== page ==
Referee Abuse

The ACTJRU supports the ACT Rugby Referees Associations (ACTRRA) ZERO tolerance to Referee Abuse

Whether it be Referee abuse, player abuse or anyone else, the ACTJRU will not condone any forms of abuse near our game. The ACTJRU, its representatives and members and the ACTRRA, will follow the due process to ensure the safety of everyone how supports our game. This may go to the full extent and notify the police to assist.

ACTJRU Rugby Code of Conduct

The ACTJRU have adopted the following Code of Conduct for all players, officials, parents and supporters. The code is derived from the RugbyAU Code of Ethics and the Australian Sports Commission.

The Code is designed with the following in mind:

The game is played for the enjoyment of players with sportsmanship emphasised at all times.

To improve our physical fitness and encouraging participation and camaraderie in Rugby by making it attractive, safe and enjoyable for all people.

To remind administrators, coaches, referees that rugby must be administered, taught and provided for the good of all who wish to play the game. It is their game.

Rugby provides the opportunity to meet new people and establish life long friendships.

Basic skills and the laws of Rugby shall be imparted to all.


Play for the enjoyment.

You will be encouraged to play hard and strive to win within the laws of the game

Work equally hard for yourself and your team – thus your teams` performance will benefit as well as your own.

When you commit yourself to a team for the season, honour that commitment. Attend all training sessions and games each week for the whole of the season.

Treat all other players, as you yourself would wish to be treated.

You will play by the rules, never argue with an official, referee or other players. Let the coach or manager sort out any problems.

You must cooperate with coaches, team mates and opponents. Without them you do not have a game.

Players shall take pride and enjoy participating in sport.

Learn to win with grace and lose with dignity. Be modest in success and appreciate your opponents’ performance, even when defeated.

At the conclusion of the game, the opponents are to be thanked for the game as should the referee and officials who have made the game possible.


Show respect for your own team`s opponents. Without them there would be no game.

Condemn the use of violence in all forms.

Respect the referee`s decisions. If there is any concern about a referee`s decision or any other aspect of the game, it should be raised with your child`s coach. Under no circumstances is the official`s honesty or judgement to be questioned in public.

ACTJRU Code of Conduct states:

A member, coach or official shall not at any time act in a manner detrimental towards the game or the spirit of Rugby Union.

All clubs must take reasonable steps to ensure that Club players, officials, and supporters do not act in a manner detrimental towards the game or the spirit of Rugby Union.

During the course of, or after a match a club member, player, coach, official, supporter or any other person associated with a Rugby Union Club or School, shall not abuse or address a referee or a touch judge in insulting terms, or act in an intimidating manner towards a referee or a touch judge.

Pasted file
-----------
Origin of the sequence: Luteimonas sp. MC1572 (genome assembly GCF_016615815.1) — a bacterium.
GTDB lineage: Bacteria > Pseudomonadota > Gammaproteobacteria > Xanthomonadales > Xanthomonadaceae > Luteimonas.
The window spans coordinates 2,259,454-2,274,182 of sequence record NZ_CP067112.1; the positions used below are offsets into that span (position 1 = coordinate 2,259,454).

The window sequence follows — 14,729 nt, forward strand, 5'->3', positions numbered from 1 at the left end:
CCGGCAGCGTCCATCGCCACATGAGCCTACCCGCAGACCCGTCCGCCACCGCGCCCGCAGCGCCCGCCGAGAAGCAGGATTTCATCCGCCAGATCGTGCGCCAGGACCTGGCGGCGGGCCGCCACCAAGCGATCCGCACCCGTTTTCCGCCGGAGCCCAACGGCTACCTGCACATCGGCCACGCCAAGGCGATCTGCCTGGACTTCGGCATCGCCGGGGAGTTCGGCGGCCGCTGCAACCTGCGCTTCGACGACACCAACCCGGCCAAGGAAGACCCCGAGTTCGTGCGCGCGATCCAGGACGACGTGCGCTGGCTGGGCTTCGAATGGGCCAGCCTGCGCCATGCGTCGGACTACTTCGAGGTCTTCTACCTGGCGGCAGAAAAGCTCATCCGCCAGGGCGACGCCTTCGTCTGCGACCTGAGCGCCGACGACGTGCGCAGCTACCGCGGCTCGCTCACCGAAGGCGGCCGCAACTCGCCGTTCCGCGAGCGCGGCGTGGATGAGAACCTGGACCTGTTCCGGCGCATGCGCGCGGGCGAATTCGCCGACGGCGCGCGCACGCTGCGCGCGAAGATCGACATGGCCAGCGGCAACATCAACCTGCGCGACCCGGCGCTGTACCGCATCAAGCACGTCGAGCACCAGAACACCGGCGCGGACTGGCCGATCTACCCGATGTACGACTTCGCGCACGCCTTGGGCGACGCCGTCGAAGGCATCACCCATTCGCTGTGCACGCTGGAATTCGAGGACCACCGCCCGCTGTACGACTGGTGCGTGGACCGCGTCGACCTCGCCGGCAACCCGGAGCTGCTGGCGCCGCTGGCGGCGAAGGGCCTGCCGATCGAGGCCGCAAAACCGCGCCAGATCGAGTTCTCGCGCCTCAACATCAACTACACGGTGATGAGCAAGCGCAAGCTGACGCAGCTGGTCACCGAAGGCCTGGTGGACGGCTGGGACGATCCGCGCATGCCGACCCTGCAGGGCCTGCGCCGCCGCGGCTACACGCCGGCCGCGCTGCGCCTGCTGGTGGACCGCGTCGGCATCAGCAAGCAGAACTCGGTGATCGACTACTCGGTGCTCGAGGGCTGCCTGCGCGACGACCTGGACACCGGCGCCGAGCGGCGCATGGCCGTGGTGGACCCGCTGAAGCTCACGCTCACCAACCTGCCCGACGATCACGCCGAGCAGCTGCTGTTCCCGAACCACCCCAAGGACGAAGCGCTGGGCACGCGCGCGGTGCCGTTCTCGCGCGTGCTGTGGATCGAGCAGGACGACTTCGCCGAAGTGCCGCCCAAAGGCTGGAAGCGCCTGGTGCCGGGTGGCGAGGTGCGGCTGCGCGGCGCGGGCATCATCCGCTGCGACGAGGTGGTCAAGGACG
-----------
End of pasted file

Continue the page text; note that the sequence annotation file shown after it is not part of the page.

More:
Reporting responsibilities:
On field – the referee should deal with incidents of abuse by players within the playing enclosure as required by law (generally Law 9 – foul play). If a red card is issued, the referee is required to submit a send-off report to the competition organiser.
Off field – the home ground marshal has primary responsibility to submit an electronic incident report as described below. This does not prevent other people that witnessed the incident from also submitting reports (e.g. referee or away ground marshal).
Incident reports are submitted online. Child protection and sexual harassment incidents are only visible to the ACTJRU MPIO and RA Integrity Team. 
Actions to be taken on receipt of the report.
Initial responsibility for dealing with an incident rests with the club, school or Referee Association of the offender, particularly for low-level incidents. Where this management is ineffective and the abusive behaviour continues, or where the offence is more serious (mid-range or high level), the competition organiser may decide to cite the person(s) named to appear before a Judiciary or Code of Conduct Committee.
Australian Rugby is committed to providing a safe environment, which is free from harassment and abuse for everyone, and promotes respectful and positive behaviour and values.
Definition of harassment.
“Harassment means any type of behaviour that the other person does not want and does not return and that is offensive, abusive, belittling or threatening. The behaviour is unwelcome and of a type that a reasonable person would recognise as being unwelcome and likely to cause the recipient to feel offended, humiliated or intimidated.”
Definition of abuse.
“Abuse is a form of Harassment and includes physical abuse, emotional abuse, sexual abuse, neglect, and abuse of power. Examples of abusive behaviour include bullying, humiliation, verbal abuse and insults.”
The RA Code of Conduct and Member Protection Policy aims to ensure the Rugby’s core values, good reputation and positive behaviours and attitudes are maintained, and ensures every person involved in rugby is treated with respect and dignity, and is safe and protected from abuse. All participants in the game are bound to the RA Code of Conduct. Club Officials, Coaches and Match Officials have particular responsibilities to ensure that behavioural expectations are set and maintained for other participants in the game, including players, parents and spectators. Where Ground Marshals are appointed, they are normally delegated responsibility for managing behaviour outside the playing enclosure on game day.